Making your own DIY electronic device to solve a particular problem you face can be a fun, rewarding, and inexpensive project. With just a few common components and basic skills, you can build gadgets tailored exactly for your needs. This comprehensive guide will walk you through everything I need to know to create a custom electronic solution on a budget under $20.

Determining the Specific Problem to Solve

The first step is identifying exactly what issue I want to resolve. Being as specific as possible about the problem will make it easier to come up with an electronic device to address it. Here are some questions to ask myself:

Really honing in on the core problem will provide direction for this project. I may even want to make a list of issues I encounter and pick the most irritating one to tackle first.

Researching Electronic Solutions

Once I've determined the specific dilemma to address, the next step is researching what kinds of electronic devices and components could be part of the solution.

Some great resources to educate myself include:

I may want to seek out projects similar to what I have in mind to get an idea of the types of components and builds that could work. Taking notes on my research will help inform my own design.

Selecting the Key Components

The core electronic components I'll need will depend on the specific problem I'm looking to solve. Here are some that commonly form the foundation of DIY electronic devices:

I can often find these basic parts bundled in inexpensive kits online at electronics retailers. Thrift stores are another great source for cheap components salvaged from old devices.

Prototyping the Circuit

With my key components selected, it's time to build the circuit that will form the guts of my DIY device. Using a breadboard and jumper wires, I can connect up my inputs, logic control, and outputs without soldering.

This lets me test different arrangements until my circuit performs as intended. I may have to tweak components values (like resistor size) to get desired results. Taking thorough notes on my breadboard connections will allow me to replicate the circuit permanently later.

Helpful tips for prototyping include:

Having patience in the prototyping phase prevents headaches down the road.

Constructing the Enclosure

With the guts of my project worked out on a breadboard, it's time to build a permanent enclosure to house the electronics. The type of case depends on my specific project, but here are some options:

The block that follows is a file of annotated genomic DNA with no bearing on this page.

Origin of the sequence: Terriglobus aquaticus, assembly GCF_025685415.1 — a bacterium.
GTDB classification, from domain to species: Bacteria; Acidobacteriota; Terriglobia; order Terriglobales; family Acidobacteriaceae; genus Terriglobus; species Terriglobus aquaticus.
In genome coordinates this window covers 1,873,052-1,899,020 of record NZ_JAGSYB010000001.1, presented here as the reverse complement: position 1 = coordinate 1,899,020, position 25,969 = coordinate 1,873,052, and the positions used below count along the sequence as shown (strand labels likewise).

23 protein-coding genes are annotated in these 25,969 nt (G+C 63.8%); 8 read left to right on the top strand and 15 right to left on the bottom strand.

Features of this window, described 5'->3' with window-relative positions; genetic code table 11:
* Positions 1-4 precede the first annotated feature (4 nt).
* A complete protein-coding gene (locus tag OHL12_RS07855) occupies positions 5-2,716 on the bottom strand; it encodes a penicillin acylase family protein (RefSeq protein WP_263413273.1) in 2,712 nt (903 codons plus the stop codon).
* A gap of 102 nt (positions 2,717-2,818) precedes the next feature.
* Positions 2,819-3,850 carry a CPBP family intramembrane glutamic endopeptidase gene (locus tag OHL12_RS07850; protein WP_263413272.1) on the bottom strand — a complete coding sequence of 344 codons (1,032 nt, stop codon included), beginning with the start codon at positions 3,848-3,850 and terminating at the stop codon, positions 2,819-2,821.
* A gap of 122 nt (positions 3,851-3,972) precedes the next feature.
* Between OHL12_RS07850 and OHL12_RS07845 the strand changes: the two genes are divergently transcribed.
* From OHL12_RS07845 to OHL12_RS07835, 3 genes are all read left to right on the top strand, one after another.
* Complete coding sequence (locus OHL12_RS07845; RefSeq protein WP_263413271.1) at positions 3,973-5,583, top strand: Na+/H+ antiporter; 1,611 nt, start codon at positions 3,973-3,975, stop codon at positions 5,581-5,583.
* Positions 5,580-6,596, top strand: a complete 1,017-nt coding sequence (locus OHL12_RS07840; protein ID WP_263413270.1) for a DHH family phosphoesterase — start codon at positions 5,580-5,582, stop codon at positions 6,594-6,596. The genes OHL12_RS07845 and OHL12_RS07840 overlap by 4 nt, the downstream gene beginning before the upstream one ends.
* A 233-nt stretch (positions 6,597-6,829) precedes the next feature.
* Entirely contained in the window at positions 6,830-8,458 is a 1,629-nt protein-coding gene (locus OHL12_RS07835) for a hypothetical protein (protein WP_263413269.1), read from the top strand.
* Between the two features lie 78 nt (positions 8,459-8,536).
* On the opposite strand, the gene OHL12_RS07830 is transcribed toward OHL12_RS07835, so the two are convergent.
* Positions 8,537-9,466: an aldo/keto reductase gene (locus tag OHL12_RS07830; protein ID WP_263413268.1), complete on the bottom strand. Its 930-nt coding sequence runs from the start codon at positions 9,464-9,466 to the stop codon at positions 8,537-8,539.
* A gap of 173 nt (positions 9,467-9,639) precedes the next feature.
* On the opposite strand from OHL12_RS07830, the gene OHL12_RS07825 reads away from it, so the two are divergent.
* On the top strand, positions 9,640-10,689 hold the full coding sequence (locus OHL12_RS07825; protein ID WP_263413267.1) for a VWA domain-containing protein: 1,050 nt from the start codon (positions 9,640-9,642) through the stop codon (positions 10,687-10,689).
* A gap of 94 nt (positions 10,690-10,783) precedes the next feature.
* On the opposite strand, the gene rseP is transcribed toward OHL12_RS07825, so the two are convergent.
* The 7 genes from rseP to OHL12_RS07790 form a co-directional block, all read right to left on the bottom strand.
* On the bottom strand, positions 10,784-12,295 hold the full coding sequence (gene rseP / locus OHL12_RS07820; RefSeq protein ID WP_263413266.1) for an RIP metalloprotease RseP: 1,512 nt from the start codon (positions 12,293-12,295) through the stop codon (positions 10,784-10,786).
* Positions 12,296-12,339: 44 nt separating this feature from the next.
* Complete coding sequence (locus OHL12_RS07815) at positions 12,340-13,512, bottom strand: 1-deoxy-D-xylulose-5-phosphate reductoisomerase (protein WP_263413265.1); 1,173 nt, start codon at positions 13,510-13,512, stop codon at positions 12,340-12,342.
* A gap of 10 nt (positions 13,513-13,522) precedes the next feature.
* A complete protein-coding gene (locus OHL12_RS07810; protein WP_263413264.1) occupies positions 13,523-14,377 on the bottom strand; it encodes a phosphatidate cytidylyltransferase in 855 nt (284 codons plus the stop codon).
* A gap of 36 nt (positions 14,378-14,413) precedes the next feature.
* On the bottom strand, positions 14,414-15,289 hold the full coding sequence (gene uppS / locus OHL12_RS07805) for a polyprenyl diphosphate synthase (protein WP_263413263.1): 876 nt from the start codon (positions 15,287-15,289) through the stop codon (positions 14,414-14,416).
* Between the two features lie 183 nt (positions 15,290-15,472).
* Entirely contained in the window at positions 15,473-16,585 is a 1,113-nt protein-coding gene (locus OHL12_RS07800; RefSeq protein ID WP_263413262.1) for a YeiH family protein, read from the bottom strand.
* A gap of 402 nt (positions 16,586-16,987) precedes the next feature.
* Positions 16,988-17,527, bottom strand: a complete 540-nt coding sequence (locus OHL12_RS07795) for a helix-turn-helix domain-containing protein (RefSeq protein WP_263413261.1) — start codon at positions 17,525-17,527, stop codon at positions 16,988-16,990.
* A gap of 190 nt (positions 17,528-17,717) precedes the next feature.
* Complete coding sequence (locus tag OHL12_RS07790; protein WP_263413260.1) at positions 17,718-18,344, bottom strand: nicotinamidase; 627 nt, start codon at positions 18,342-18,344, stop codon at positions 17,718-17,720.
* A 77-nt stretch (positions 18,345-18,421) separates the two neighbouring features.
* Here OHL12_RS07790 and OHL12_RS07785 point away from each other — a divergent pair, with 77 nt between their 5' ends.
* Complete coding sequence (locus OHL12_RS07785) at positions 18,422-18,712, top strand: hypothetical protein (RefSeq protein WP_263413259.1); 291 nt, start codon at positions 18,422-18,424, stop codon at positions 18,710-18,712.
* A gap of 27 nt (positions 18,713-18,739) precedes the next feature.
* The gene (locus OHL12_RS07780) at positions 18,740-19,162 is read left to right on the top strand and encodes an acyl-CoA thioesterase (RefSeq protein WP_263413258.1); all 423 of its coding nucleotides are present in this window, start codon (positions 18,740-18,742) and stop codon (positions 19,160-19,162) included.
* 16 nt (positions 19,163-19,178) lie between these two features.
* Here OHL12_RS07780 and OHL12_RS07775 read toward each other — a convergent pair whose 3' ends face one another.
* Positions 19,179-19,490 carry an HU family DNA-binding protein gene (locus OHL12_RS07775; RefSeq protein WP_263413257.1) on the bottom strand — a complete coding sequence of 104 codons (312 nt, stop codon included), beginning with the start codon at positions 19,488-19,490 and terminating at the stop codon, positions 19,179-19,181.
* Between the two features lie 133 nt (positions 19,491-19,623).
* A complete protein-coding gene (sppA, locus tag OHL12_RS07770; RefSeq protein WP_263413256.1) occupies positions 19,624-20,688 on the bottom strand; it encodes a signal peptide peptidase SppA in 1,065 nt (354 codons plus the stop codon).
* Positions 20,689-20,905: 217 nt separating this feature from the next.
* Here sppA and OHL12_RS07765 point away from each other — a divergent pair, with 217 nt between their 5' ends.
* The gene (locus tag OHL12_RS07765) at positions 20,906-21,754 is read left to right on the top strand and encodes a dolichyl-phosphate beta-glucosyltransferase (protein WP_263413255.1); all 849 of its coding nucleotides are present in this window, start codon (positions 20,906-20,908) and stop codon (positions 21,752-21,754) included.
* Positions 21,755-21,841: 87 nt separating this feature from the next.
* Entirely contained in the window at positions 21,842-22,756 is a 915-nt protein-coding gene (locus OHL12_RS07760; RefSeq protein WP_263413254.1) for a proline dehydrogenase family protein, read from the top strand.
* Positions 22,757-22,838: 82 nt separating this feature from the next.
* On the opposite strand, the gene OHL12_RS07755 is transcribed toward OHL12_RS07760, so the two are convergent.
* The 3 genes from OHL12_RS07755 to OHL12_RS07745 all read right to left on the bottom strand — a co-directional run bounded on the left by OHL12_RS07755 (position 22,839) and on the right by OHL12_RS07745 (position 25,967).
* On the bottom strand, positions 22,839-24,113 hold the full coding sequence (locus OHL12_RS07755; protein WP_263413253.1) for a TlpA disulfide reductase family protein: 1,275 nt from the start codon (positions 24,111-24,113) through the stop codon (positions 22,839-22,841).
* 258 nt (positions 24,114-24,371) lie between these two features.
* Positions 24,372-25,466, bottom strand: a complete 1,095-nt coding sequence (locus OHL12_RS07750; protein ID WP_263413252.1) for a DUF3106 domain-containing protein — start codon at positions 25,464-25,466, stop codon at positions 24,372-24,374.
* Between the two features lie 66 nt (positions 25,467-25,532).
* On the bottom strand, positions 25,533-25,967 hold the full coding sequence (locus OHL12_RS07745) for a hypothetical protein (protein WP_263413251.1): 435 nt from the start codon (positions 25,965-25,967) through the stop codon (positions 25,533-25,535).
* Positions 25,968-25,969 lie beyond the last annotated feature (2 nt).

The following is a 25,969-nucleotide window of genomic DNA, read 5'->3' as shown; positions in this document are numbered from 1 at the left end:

No matter the material, I'll want to cut precise openings for controls, displays, and access to interior components. taking measurements from my breadboarded circuit will allow me to plan out all needed cutouts and holes.

Securing the components neatly inside the finished enclosure gives my DIY gadget a polished, professional appearance.

Programming the Logic

For projects involving a microcontroller board, I will need to write and upload code that gives my gadget its smart, automated functionality. The program defines the logic for reading inputs, controlling outputs, decision making, user interface, and more.

I can write code from scratch using languages like C++, Python, and Arduino IDE. Or I may be able to modify existing open-source code from similar projects to fit my needs.

Good programming practices like adding comments, testing incrementally, and having a systematic approach will help my DIY device operate reliably. And troubleshooting any bugs or unexpected behavior is easier with clean, well-organized code.

Testing and Enhancements

With my electronic device fully constructed and programmed, the last step is thoroughly testing it to confirm the gadget performs its intended function and successfully solves my original problem.

I may need to iterate and refine certain aspects of the project:

After this final polish, I'll have a custom DIY electronic device tailored specifically to make my life easier by resolving that frustrating issue that originally sparked the idea for this project!


Building my own electronic gadget from scratch to solve an annoying personal problem can be a fun, fulfilling, and budget-friendly pursuit. This guide provides me with a solid roadmap that covers all the key steps I'll need to take - from initially determining my core issue, to researching solutions, prototyping circuits, constructing enclosures, programming logic, and testing the final device. Armed with a methodical approach and the foundational electronics knowledge outlined here, I can successfully create custom DIY devices tailored exactly to my needs for under $20. So it's time to start brainstorming problems that could use my own electronic fix!